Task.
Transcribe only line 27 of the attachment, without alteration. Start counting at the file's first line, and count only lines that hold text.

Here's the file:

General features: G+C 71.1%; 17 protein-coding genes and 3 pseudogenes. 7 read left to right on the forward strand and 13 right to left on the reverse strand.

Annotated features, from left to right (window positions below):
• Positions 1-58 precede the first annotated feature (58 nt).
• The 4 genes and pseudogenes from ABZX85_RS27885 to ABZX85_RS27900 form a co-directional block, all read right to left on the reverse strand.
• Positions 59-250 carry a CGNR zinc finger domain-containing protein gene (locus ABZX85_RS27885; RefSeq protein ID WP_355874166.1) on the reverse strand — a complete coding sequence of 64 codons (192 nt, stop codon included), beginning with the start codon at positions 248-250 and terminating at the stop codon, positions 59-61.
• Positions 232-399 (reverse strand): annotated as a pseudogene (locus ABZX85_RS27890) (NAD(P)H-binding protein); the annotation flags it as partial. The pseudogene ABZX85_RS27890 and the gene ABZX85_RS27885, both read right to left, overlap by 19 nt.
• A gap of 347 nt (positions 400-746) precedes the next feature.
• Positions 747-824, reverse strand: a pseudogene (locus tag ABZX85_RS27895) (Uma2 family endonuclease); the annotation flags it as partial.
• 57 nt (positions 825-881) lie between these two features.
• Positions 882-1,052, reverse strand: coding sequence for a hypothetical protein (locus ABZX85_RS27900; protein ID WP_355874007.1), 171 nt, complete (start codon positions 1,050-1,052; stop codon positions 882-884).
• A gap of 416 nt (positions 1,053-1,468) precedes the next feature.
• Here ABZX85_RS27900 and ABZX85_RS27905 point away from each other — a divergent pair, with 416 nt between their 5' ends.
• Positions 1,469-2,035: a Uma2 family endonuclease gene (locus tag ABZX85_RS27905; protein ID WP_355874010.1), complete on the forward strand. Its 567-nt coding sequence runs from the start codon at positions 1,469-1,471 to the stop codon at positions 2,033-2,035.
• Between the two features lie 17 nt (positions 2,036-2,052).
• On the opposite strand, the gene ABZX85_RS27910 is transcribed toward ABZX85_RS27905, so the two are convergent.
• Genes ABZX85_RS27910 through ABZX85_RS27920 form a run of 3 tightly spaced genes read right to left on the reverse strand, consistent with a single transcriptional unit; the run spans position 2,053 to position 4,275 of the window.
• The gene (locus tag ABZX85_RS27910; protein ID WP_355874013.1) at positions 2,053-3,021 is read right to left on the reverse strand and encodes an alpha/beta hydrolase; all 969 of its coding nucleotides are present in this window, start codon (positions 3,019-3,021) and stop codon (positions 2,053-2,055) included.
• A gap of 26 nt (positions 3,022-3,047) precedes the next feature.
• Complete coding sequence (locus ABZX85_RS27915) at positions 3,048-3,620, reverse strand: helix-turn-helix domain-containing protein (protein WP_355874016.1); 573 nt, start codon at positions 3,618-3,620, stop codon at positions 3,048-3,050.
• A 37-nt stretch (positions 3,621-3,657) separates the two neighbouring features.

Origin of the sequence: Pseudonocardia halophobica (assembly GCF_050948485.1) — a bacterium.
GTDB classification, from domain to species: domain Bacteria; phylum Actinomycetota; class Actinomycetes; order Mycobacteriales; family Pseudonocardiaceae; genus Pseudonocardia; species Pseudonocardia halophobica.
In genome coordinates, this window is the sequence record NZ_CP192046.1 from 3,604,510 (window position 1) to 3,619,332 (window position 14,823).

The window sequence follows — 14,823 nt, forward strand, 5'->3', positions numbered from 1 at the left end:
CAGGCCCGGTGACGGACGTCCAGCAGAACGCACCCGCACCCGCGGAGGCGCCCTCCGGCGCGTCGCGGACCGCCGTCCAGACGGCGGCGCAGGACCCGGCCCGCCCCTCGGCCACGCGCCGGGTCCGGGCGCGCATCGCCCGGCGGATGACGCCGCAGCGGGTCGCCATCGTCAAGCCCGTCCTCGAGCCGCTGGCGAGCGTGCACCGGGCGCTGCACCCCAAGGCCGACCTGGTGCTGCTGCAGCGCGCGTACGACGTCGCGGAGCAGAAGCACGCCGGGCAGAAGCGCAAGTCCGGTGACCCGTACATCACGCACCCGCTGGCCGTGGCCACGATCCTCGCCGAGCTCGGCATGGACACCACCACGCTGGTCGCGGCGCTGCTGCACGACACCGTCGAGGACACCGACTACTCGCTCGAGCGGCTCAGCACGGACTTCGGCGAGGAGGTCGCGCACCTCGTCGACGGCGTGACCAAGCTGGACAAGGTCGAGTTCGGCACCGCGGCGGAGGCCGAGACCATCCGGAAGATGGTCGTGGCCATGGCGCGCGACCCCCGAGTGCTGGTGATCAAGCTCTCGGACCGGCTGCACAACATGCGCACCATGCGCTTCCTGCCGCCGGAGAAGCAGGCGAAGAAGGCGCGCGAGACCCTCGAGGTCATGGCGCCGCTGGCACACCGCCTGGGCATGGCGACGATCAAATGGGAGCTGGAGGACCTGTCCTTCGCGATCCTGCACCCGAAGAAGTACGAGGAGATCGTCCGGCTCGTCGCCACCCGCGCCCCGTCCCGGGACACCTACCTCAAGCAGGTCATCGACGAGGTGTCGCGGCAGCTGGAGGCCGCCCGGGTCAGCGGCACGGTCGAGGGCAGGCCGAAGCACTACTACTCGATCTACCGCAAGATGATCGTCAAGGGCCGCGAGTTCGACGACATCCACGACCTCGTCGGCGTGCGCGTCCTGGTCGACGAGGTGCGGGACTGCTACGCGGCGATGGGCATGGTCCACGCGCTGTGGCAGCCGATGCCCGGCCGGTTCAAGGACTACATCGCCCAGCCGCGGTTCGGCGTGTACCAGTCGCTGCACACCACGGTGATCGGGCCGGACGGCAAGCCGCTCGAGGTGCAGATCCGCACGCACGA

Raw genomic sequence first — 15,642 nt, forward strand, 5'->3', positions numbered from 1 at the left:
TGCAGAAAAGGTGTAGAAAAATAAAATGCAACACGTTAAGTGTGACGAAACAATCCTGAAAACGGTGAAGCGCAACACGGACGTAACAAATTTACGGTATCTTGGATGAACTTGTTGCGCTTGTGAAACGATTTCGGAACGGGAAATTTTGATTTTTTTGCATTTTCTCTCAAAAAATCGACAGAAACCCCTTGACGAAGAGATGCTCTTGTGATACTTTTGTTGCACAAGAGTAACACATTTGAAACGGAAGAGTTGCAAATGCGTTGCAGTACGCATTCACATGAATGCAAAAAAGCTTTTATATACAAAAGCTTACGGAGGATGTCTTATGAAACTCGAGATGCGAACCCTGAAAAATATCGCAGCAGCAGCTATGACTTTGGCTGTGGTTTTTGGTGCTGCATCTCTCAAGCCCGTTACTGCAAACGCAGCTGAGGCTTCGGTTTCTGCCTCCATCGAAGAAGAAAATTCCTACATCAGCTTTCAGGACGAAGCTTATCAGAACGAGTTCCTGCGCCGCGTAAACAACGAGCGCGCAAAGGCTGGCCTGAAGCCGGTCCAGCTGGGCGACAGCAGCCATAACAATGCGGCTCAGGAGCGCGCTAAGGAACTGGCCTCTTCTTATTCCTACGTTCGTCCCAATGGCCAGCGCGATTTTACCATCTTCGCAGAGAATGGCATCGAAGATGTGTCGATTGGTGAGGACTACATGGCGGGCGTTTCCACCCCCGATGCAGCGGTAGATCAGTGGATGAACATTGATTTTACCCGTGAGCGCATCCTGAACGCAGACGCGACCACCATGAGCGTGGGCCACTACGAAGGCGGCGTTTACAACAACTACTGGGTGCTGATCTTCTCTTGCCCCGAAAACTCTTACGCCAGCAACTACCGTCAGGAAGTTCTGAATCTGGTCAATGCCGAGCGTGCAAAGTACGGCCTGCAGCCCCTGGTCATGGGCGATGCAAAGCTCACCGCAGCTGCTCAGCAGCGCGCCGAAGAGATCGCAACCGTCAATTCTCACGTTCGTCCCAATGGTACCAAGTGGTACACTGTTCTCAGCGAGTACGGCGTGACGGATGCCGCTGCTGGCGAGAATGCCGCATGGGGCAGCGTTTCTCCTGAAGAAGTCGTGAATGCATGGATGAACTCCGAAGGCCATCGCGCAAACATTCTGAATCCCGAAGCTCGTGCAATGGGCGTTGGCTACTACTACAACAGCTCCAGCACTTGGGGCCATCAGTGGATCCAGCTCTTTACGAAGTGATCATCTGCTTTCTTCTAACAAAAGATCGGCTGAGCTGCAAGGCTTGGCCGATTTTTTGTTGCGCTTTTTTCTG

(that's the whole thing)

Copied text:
TGCAGAAAAGGTGTAGAAAAATAAAATGCAACACGTTAAGTGTGACGAAACAATCCTGAAAACGGTGAAGCGCAACACGGACGTAACAAATTTACGGTATCTTGGATGAACTTGTTGCGCTTGTGAAACGATTTCGGAACGGGAAATTTTGATTTTTTTGCATTTTCTCTCAAAAAATCGACAGAAACCCCTTGACGAAGAGATGCTCTTGTGATACTTTTGTTGCACAAGAGTAACACATTTGAAACGGAAGAGTTGCAAATGCGTTGCAGTACGCATTCACATGAATGCAAAAAAGCTTTTATATACAAAAGCTTACGGAGGATGTCTTATGAAACTCGAGATGCGAACCCTGAAAAATATCGCAGCAGCAGCTATGACTTTGGCTGTGGTTTTTGGTGCTGCATCTCTCAAGCCCGTTACTGCAAACGCAGCTGAGGCTTCGGTTTCTGCCTCCATCGAAGAAGAAAATTCCTACATCAGCTTTCAGGACGAAGCTTATCAGAACGAGTTCCTGCGCCGCGTAAACAACGAGCGCGCAAAGGCTGGCCTGAAGCCGGTCCAGCTGGGCGACAGCAGCCATAACAATGCGGCTCAGGAGCGCGCTAAGGAACTGGCCTCTTCTTATTCCTACGTTCGTCCCAATGGCCAGCGCGATTTTACCATCTTCGCAGAGAATGGCATCGAAGATGTGTCGATTGGTGAGGACTACATGGCGGGCGTTTCCACCCCCGATGCAGCGGTAGATCAGTGGATGAACATTGATTTTACCCGTGAGCGCATCCTGAACGCAGACGCGACCACCATGAGCGTGGGCCACTACGAAGGCGGCGTTTACAACAACTACTGGGTGCTGATCTTCTCTTGCCCCGAAAACTCTTACGCCAGCAACTACCGTCAGGAAGTTCTGAATCTGGTCAATGCCGAGCGTGCAAAGTACGGCCTGCAGCCCCTGGTCATGGGCGATGCAAAGCTCACCGCAGCTGCTCAGCAGCGCGCCGAAGAGATCGCAACCGTCAATTCTCACGTTCGTCCCAATGGTACCAAGTGGTACACTGTTCTCAGCGAGTACGGCGTGACGGATGCCGCTGCTGGCGAGAATGCCGCATGGGGCAGCGTTTCTCCTGAAGAAGTCGTGAATGCATGGATGAACTCCGAAGGCCATCGCGCAAACATTCTGAATCCCGAAGCTCGTGCAATGGGCGTTGGCTACTACTACAACAGCTCCAGCACTTGGGGCCATCAGTGGATCCAGCTCTTTACGAAGTGATCATCTGCTTTCTTCTAACAAAAGATCGGCTGAGCTGCAAGGCTTGGCCGATTTTTTGTTGCGCTTTTTTCTG